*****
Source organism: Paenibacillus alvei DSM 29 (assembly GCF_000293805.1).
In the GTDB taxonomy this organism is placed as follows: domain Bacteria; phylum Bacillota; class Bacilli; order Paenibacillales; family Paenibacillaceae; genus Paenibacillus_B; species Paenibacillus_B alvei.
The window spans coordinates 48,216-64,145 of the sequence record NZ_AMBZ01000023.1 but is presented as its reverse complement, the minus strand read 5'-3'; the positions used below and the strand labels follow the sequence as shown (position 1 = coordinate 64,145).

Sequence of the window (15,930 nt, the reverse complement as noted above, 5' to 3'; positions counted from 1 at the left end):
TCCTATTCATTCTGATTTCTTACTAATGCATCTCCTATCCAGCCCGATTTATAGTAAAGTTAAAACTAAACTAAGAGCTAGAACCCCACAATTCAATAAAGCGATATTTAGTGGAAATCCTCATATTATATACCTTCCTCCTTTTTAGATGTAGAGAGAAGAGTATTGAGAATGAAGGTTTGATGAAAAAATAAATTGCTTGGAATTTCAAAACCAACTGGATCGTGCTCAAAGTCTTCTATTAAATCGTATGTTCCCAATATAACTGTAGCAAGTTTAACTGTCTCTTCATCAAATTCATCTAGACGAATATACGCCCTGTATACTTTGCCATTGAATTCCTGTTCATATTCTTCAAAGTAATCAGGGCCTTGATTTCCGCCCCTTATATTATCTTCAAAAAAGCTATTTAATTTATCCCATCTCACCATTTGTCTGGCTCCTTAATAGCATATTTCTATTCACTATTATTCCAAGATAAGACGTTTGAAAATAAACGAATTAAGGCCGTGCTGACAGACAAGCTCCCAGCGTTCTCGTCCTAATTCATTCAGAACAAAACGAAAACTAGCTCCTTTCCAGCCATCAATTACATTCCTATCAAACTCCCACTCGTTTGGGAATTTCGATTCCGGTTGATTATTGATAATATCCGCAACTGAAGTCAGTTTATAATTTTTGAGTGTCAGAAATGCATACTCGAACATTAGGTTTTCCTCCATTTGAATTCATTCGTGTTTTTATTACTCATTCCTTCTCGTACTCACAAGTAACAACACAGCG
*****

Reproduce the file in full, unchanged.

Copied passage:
Source organism: Paenibacillus alvei DSM 29 (assembly GCF_000293805.1).
In the GTDB taxonomy this organism is placed as follows: domain Bacteria; phylum Bacillota; class Bacilli; order Paenibacillales; family Paenibacillaceae; genus Paenibacillus_B; species Paenibacillus_B alvei.
The window spans coordinates 48,216-64,145 of the sequence record NZ_AMBZ01000023.1 but is presented as its reverse complement, the minus strand read 5'-3'; the positions used below and the strand labels follow the sequence as shown (position 1 = coordinate 64,145).

Sequence of the window (15,930 nt, the reverse complement as noted above, 5' to 3'; positions counted from 1 at the left end):
TCCTATTCATTCTGATTTCTTACTAATGCATCTCCTATCCAGCCCGATTTATAGTAAAGTTAAAACTAAACTAAGAGCTAGAACCCCACAATTCAATAAAGCGATATTTAGTGGAAATCCTCATATTATATACCTTCCTCCTTTTTAGATGTAGAGAGAAGAGTATTGAGAATGAAGGTTTGATGAAAAAATAAATTGCTTGGAATTTCAAAACCAACTGGATCGTGCTCAAAGTCTTCTATTAAATCGTATGTTCCCAATATAACTGTAGCAAGTTTAACTGTCTCTTCATCAAATTCATCTAGACGAATATACGCCCTGTATACTTTGCCATTGAATTCCTGTTCATATTCTTCAAAGTAATCAGGGCCTTGATTTCCGCCCCTTATATTATCTTCAAAAAAGCTATTTAATTTATCCCATCTCACCATTTGTCTGGCTCCTTAATAGCATATTTCTATTCACTATTATTCCAAGATAAGACGTTTGAAAATAAACGAATTAAGGCCGTGCTGACAGACAAGCTCCCAGCGTTCTCGTCCTAATTCATTCAGAACAAAACGAAAACTAGCTCCTTTCCAGCCATCAATTACATTCCTATCAAACTCCCACTCGTTTGGGAATTTCGATTCCGGTTGATTATTGATAATATCCGCAACTGAAGTCAGTTTATAATTTTTGAGTGTCAGAAATGCATACTCGAACATTAGGTTTTCCTCCATTTGAATTCATTCGTGTTTTTATTACTCATTCCTTCTCGTACTCACAAGTAACAACACAGCG